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California authorities, feds grapple with legal weed and safe driving

California highway patrol investigate marijuana's breathalyzer equivalent, DEA wants to scrap it altogether

Photo (c) sestovic - Getty Images
Attorney General Jeff Sessions is reportedly planning to let federal prosecutors “aggressively” enforce federal marijuana laws, putting a multi-billion dollar industry and reform efforts in states like California in limbo.

The Associated Press reported Thursday that Sessions plans to rescind the Cole memo, an Obama-era policy that advises federal officers to de-prioritize marijuana prosecutions in states where voters legalized weed.  

The Law Enforcement Action Partnership -- a coalition of former officers who support a number of drug and police reforms, including the  legalization of marijuana -- says that Sessions’ plans could create “chaos” in dozens of states.

Developing a marijuana intoxication test

In California, for instance, where medical marijuana has been legal for years, a long-awaited voter proposition allowing the sale and possession of recreational marijuana went into effect on January 1.

State authorities in California have already made significant investments into regulating the drug. The California Highway Patrol in 2016 awarded $3 million in annual grant money to researchers at the University of California in San Diego so that they could determine a marijuana intoxication threshold test.

Because marijuana remains in the system well after the user is stoned,  motorists have expressed concern that they could be unfairly arrested for driving after their high has worn off.  

“The ultimate goal is to find a way to determine if a motorist is impaired by marijuana by examining various body fluids (blood, saliva, breath) and cognitive testing that could be done at the roadside,” UCSD psychiatrist Thomas Marcotte explained to the San Diego News Tribune in 2016.

Identifying impairment behind the wheel

The California Peace Officers Association, which represents most police agencies in the state, lobbied against the legalizing weed but says they endorse the idea of a uniform marijuana  impairment test. “There's no real easy way to test for it and to identify the symptoms of impairment,” CPOA’s deputy director Shaun Rundle tells Consumer Affairs.

Diane Goldstein, a retired lieutenant commander who now lobbies for the legalization of marijuana as a board member for the Law Enforcement Action Partnership, also likes the idea of a uniform impairment test, or weed’s equivalent of a breathalyzer test for drunks. But she argues that officers don't need to wait on the UCSD study to start arresting impaired drivers in California.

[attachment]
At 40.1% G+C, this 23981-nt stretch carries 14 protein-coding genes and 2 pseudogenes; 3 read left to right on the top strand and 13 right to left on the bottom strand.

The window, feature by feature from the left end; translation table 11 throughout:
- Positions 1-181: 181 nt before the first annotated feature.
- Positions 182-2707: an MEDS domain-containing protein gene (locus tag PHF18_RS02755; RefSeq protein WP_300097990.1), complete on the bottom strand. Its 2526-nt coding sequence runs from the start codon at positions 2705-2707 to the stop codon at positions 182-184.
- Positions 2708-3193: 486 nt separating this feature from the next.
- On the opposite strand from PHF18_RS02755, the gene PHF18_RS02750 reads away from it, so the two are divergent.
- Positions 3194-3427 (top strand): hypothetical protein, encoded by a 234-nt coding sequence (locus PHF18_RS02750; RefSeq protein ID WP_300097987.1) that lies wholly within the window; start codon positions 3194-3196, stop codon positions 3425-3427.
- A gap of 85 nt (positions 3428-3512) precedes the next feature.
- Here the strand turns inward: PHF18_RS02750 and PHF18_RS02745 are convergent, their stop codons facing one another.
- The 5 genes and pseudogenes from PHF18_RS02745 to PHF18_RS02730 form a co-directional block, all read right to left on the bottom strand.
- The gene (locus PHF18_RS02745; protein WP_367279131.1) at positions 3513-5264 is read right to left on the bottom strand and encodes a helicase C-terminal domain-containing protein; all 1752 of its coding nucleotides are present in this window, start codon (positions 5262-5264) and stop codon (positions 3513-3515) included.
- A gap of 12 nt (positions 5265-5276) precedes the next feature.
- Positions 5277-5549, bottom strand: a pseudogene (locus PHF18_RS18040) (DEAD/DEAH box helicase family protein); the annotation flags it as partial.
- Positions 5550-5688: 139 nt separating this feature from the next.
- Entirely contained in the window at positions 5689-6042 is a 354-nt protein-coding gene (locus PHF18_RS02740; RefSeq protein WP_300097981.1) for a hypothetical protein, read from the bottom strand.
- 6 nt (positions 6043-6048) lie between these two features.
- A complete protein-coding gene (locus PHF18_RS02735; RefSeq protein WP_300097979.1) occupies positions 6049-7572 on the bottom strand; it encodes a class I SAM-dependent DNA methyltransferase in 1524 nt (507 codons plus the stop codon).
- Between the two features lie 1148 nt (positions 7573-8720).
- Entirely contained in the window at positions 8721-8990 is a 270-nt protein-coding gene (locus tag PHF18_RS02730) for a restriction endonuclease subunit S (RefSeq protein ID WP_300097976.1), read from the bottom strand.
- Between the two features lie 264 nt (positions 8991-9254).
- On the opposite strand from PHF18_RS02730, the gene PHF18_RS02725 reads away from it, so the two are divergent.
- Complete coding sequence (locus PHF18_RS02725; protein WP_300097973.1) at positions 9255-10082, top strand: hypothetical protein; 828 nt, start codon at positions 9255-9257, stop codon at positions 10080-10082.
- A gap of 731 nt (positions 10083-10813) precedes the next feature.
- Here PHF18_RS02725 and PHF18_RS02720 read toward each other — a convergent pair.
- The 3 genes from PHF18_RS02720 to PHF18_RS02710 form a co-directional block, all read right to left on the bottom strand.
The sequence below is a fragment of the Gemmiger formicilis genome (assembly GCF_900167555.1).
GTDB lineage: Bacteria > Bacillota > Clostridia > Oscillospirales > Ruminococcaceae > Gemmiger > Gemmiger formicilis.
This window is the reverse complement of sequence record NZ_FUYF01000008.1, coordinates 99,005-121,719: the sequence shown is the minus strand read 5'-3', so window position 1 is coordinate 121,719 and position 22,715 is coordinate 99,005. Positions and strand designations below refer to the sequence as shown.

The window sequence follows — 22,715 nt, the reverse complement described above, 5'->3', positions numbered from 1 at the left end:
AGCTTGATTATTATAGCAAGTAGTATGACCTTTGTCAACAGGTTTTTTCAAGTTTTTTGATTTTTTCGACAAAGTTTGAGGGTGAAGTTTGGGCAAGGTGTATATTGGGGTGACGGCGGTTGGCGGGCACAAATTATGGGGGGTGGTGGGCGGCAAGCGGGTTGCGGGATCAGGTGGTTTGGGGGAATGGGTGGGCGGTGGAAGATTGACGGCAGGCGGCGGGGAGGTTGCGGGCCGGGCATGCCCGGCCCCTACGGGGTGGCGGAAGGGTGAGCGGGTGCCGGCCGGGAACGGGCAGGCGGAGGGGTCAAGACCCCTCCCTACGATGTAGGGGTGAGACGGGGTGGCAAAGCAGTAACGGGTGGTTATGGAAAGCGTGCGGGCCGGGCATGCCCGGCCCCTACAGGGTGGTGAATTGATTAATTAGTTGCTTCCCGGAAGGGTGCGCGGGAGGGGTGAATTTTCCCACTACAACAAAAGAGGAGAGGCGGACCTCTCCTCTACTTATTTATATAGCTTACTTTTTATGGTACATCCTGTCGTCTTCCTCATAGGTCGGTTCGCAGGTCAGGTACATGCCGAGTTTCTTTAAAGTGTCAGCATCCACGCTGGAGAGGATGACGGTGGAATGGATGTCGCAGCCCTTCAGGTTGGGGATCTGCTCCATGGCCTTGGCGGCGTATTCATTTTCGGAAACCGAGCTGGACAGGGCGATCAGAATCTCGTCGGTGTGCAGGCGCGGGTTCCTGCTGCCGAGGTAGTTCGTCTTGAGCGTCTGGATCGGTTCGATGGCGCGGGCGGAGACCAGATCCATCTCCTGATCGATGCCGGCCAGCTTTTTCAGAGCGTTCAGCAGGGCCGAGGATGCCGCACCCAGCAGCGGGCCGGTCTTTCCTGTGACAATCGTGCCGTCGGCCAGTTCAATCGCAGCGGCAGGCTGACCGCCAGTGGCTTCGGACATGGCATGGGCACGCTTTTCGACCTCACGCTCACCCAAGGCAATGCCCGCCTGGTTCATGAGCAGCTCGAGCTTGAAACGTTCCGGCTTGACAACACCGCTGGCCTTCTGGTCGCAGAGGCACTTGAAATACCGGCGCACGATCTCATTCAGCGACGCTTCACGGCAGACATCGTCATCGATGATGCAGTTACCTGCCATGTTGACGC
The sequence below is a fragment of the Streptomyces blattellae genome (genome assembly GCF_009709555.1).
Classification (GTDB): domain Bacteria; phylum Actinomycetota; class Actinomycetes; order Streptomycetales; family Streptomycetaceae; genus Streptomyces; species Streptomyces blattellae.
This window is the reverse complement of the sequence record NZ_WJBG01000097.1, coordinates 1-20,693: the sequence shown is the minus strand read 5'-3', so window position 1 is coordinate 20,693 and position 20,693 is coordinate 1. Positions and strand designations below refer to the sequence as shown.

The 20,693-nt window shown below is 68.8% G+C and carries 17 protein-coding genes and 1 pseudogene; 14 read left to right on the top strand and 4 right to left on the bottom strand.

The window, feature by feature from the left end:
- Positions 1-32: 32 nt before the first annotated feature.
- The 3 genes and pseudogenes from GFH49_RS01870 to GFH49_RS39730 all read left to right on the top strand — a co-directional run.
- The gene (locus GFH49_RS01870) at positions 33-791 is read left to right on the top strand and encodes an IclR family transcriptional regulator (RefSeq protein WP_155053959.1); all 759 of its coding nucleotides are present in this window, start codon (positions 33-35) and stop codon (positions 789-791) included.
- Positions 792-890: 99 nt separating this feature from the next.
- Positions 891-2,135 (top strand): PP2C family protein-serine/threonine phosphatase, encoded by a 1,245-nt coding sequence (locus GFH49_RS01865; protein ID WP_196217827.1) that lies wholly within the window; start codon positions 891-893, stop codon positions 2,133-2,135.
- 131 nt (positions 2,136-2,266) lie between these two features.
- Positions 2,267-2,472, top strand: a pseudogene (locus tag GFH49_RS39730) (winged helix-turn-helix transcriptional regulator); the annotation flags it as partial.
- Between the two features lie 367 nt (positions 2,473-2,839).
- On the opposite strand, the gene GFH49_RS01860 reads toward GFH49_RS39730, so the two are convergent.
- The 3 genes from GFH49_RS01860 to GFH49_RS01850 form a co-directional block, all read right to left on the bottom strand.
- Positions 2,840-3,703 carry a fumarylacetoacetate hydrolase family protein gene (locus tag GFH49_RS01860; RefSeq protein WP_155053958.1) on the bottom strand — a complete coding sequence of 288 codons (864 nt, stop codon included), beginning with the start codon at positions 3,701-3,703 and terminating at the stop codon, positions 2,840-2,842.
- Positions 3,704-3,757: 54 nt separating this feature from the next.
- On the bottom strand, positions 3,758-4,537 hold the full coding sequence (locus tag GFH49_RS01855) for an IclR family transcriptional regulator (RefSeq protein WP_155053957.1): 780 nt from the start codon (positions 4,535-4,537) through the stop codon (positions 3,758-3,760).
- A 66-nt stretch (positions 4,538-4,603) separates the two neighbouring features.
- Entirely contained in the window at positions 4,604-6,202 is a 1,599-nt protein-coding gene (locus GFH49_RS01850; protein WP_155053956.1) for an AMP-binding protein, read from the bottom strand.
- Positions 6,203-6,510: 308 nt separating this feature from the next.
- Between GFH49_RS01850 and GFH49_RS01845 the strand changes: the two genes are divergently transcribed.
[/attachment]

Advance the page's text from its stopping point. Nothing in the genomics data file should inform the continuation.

“Law enforcement has been arresting people for driving under the influence of marijuana for years,” she tells Consumer Affairs.

If police in a legal state complain that they can’t arrest stoned motorists, Goldstein attributes it to poor training. "They haven’t trained their officers well enough in advanced roadside training and detection,” she says.

Marijuana ban remains for law enforcement

Consumption of weed while driving remains illegal in California, as do laws banning marijuana users from owning guns, among other obvious conflicts for officers who might consider consuming marijuana themselves.  

In November 2016, shortly after Californians voted to approve recreational marijuana,  attorneys representing the state's police association published a legal notice on the CPOA website called “Proposition 64 and Peace Officers – Can They Now Legally Use Marijuana?”

Despite the encouraging headline, the police association attorneys warned officers that, no, they probably can’t.

“The decision regarding peace officers will, obviously, be made by each individual agency,” it says. “It is important to note that peace officers take an oath to uphold, and obey, all state and federal laws.”

CPOA’s attorneys have not returned an inquiry about why they published that notice, but association director Shaun Rundle points out that allowing officers to consume marijuana would prevent agencies from receiving federal grants.

“I think the question came up, since its a federal issue” in conflict with state law, he says, not because any agency expressed interest in letting its officers smoke.  

Weed industry still at risk

For now, the more pressing issue facing officers and consumers in legalized states is the unknown consequences that renewed drug enforcement under Sessions will bring. The Law Enforcement Action Partnership says that rescinding the Cole memo would create major headaches for police.

Growers, dispensary owners, and others in the industry still risk losing their livelihoods. In addition to getting arrested, they also worry about civil forfeiture laws that allow police agencies to permanently seize the assets of a person who is simply suspected of a crime.

The Drug Enforcement Agency alone has seized $3.2 billion from drug suspects over ten years, the United States Office of Inspector General found in 2016.

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